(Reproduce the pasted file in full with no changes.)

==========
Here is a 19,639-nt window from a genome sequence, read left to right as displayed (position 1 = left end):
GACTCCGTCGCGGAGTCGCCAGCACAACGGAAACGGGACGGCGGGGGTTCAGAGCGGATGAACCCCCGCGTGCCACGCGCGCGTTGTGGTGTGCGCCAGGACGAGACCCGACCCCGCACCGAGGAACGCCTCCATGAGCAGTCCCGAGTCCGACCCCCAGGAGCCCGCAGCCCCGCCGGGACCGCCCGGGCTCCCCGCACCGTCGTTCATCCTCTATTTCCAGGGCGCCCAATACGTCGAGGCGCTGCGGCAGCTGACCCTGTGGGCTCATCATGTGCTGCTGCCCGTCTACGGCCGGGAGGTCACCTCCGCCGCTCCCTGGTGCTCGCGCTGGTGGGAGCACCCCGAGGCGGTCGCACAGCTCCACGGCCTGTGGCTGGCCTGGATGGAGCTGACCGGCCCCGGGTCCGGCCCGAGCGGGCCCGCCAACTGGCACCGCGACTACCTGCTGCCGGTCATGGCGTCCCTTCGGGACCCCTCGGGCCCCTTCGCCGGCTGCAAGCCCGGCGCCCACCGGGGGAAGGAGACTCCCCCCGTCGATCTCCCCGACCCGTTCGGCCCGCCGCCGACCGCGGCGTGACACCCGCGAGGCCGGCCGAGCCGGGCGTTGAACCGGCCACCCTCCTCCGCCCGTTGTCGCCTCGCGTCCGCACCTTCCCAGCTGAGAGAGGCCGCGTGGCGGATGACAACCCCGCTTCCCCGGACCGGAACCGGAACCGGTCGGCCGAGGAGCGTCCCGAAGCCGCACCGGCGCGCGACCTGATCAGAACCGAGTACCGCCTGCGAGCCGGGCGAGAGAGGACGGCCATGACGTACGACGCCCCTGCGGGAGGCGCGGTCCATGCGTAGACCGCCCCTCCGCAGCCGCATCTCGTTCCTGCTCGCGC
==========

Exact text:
Here is a 19,639-nt window from a genome sequence, read left to right as displayed (position 1 = left end):
GACTCCGTCGCGGAGTCGCCAGCACAACGGAAACGGGACGGCGGGGGTTCAGAGCGGATGAACCCCCGCGTGCCACGCGCGCGTTGTGGTGTGCGCCAGGACGAGACCCGACCCCGCACCGAGGAACGCCTCCATGAGCAGTCCCGAGTCCGACCCCCAGGAGCCCGCAGCCCCGCCGGGACCGCCCGGGCTCCCCGCACCGTCGTTCATCCTCTATTTCCAGGGCGCCCAATACGTCGAGGCGCTGCGGCAGCTGACCCTGTGGGCTCATCATGTGCTGCTGCCCGTCTACGGCCGGGAGGTCACCTCCGCCGCTCCCTGGTGCTCGCGCTGGTGGGAGCACCCCGAGGCGGTCGCACAGCTCCACGGCCTGTGGCTGGCCTGGATGGAGCTGACCGGCCCCGGGTCCGGCCCGAGCGGGCCCGCCAACTGGCACCGCGACTACCTGCTGCCGGTCATGGCGTCCCTTCGGGACCCCTCGGGCCCCTTCGCCGGCTGCAAGCCCGGCGCCCACCGGGGGAAGGAGACTCCCCCCGTCGATCTCCCCGACCCGTTCGGCCCGCCGCCGACCGCGGCGTGACACCCGCGAGGCCGGCCGAGCCGGGCGTTGAACCGGCCACCCTCCTCCGCCCGTTGTCGCCTCGCGTCCGCACCTTCCCAGCTGAGAGAGGCCGCGTGGCGGATGACAACCCCGCTTCCCCGGACCGGAACCGGAACCGGTCGGCCGAGGAGCGTCCCGAAGCCGCACCGGCGCGCGACCTGATCAGAACCGAGTACCGCCTGCGAGCCGGGCGAGAGAGGACGGCCATGACGTACGACGCCCCTGCGGGAGGCGCGGTCCATGCGTAGACCGCCCCTCCGCAGCCGCATCTCGTTCCTGCTCGCGC